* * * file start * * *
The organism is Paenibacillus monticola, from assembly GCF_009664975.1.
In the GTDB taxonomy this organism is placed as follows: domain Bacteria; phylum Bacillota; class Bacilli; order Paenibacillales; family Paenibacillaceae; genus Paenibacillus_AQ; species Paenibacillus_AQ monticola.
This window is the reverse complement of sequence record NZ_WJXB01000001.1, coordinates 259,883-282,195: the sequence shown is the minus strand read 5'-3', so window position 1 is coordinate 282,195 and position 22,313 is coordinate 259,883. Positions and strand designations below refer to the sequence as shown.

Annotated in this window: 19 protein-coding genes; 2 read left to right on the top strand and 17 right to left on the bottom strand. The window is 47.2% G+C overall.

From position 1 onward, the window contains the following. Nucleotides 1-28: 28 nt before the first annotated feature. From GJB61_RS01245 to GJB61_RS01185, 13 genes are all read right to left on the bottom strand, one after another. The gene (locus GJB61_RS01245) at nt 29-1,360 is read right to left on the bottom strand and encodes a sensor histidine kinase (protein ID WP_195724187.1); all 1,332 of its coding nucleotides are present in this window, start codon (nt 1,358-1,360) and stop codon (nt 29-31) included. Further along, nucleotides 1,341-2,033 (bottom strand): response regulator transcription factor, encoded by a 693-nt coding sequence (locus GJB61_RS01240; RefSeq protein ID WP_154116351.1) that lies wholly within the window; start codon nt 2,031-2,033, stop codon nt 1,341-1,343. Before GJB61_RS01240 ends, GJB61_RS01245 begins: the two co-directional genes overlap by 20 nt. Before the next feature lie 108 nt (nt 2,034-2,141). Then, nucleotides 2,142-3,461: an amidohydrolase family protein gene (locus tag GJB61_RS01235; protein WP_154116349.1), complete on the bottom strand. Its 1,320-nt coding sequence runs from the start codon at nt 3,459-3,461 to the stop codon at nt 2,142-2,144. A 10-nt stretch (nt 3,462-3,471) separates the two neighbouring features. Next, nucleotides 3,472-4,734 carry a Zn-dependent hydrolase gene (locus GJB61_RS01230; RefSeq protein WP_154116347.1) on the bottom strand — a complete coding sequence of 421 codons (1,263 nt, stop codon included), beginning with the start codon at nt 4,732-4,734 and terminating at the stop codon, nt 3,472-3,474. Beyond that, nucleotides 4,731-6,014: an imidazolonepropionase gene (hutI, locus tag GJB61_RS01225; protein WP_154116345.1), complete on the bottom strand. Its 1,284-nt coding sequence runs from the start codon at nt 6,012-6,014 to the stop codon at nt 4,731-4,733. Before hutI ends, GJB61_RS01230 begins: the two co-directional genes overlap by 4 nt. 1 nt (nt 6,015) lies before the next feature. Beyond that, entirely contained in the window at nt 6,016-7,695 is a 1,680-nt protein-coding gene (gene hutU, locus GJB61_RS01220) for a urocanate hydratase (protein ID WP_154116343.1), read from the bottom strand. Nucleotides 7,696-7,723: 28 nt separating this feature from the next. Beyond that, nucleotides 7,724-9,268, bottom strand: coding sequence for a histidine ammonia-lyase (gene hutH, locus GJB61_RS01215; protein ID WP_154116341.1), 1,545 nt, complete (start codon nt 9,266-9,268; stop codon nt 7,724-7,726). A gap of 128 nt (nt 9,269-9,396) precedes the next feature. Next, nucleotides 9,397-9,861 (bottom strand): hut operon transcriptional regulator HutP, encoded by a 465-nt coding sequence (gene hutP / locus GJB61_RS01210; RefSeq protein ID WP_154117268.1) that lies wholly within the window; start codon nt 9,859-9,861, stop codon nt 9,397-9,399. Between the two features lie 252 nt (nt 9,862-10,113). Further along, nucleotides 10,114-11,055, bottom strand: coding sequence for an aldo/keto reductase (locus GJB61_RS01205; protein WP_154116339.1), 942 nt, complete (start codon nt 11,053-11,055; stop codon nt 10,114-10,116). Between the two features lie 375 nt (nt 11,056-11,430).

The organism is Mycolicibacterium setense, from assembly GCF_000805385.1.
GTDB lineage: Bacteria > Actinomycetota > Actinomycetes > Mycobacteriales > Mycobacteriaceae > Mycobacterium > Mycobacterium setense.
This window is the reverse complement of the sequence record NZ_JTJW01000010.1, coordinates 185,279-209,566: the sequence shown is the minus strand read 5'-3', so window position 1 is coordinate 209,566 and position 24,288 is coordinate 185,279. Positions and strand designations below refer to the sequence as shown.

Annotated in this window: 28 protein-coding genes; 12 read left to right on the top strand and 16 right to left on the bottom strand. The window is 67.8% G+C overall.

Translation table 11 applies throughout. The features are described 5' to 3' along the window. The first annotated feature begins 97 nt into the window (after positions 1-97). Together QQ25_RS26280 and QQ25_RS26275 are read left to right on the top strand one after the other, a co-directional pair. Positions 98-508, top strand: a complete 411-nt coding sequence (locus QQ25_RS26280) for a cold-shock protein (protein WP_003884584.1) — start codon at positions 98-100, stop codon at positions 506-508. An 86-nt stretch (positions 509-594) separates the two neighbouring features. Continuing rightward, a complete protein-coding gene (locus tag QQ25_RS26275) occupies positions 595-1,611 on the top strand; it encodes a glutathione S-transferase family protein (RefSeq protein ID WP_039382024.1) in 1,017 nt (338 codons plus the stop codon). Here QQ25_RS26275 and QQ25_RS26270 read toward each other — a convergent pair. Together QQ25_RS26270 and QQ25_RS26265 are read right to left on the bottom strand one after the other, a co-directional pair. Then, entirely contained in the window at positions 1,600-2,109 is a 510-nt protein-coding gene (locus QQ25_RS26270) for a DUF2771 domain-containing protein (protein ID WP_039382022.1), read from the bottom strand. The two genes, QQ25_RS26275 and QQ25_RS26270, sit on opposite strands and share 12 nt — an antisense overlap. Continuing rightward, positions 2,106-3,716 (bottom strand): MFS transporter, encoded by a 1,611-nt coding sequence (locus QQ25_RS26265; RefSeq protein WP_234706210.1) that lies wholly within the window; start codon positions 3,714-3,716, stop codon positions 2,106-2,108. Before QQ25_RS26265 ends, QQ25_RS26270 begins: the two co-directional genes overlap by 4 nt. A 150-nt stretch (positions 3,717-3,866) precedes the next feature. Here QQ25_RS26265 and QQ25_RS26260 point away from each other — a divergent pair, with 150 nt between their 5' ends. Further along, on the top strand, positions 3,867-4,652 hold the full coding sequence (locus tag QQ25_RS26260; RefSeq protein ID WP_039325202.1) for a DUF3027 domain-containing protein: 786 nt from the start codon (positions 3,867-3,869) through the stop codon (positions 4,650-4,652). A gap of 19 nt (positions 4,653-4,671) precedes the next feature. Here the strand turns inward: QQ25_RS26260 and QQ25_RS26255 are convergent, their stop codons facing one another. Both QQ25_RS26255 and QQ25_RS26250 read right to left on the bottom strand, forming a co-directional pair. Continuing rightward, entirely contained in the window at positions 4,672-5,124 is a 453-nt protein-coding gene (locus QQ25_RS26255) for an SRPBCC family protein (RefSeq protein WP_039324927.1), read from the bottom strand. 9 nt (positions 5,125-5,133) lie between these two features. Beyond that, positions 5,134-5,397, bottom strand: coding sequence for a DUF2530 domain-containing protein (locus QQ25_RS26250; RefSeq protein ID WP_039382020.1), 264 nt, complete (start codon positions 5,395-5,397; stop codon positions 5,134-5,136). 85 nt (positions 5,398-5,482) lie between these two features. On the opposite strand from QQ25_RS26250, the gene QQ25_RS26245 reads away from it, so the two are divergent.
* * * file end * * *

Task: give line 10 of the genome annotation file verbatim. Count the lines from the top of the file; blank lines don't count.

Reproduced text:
Translation table 11 applies throughout. The features are described 5' to 3' along the window. The first annotated feature begins 97 nt into the window (after positions 1-97). Together QQ25_RS26280 and QQ25_RS26275 are read left to right on the top strand one after the other, a co-directional pair. Positions 98-508, top strand: a complete 411-nt coding sequence (locus QQ25_RS26280) for a cold-shock protein (protein WP_003884584.1) — start codon at positions 98-100, stop codon at positions 506-508. An 86-nt stretch (positions 509-594) separates the two neighbouring features. Continuing rightward, a complete protein-coding gene (locus tag QQ25_RS26275) occupies positions 595-1,611 on the top strand; it encodes a glutathione S-transferase family protein (RefSeq protein ID WP_039382024.1) in 1,017 nt (338 codons plus the stop codon). Here QQ25_RS26275 and QQ25_RS26270 read toward each other — a convergent pair. Together QQ25_RS26270 and QQ25_RS26265 are read right to left on the bottom strand one after the other, a co-directional pair. Then, entirely contained in the window at positions 1,600-2,109 is a 510-nt protein-coding gene (locus QQ25_RS26270) for a DUF2771 domain-containing protein (protein ID WP_039382022.1), read from the bottom strand. The two genes, QQ25_RS26275 and QQ25_RS26270, sit on opposite strands and share 12 nt — an antisense overlap. Continuing rightward, positions 2,106-3,716 (bottom strand): MFS transporter, encoded by a 1,611-nt coding sequence (locus QQ25_RS26265; RefSeq protein WP_234706210.1) that lies wholly within the window; start codon positions 3,714-3,716, stop codon positions 2,106-2,108. Before QQ25_RS26265 ends, QQ25_RS26270 begins: the two co-directional genes overlap by 4 nt. A 150-nt stretch (positions 3,717-3,866) precedes the next feature. Here QQ25_RS26265 and QQ25_RS26260 point away from each other — a divergent pair, with 150 nt between their 5' ends. Further along, on the top strand, positions 3,867-4,652 hold the full coding sequence (locus tag QQ25_RS26260; RefSeq protein ID WP_039325202.1) for a DUF3027 domain-containing protein: 786 nt from the start codon (positions 3,867-3,869) through the stop codon (positions 4,650-4,652). A gap of 19 nt (positions 4,653-4,671) precedes the next feature. Here the strand turns inward: QQ25_RS26260 and QQ25_RS26255 are convergent, their stop codons facing one another. Both QQ25_RS26255 and QQ25_RS26250 read right to left on the bottom strand, forming a co-directional pair. Continuing rightward, entirely contained in the window at positions 4,672-5,124 is a 453-nt protein-coding gene (locus QQ25_RS26255) for an SRPBCC family protein (RefSeq protein WP_039324927.1), read from the bottom strand. 9 nt (positions 5,125-5,133) lie between these two features. Beyond that, positions 5,134-5,397, bottom strand: coding sequence for a DUF2530 domain-containing protein (locus QQ25_RS26250; RefSeq protein ID WP_039382020.1), 264 nt, complete (start codon positions 5,395-5,397; stop codon positions 5,134-5,136). 85 nt (positions 5,398-5,482) lie between these two features. On the opposite strand from QQ25_RS26250, the gene QQ25_RS26245 reads away from it, so the two are divergent.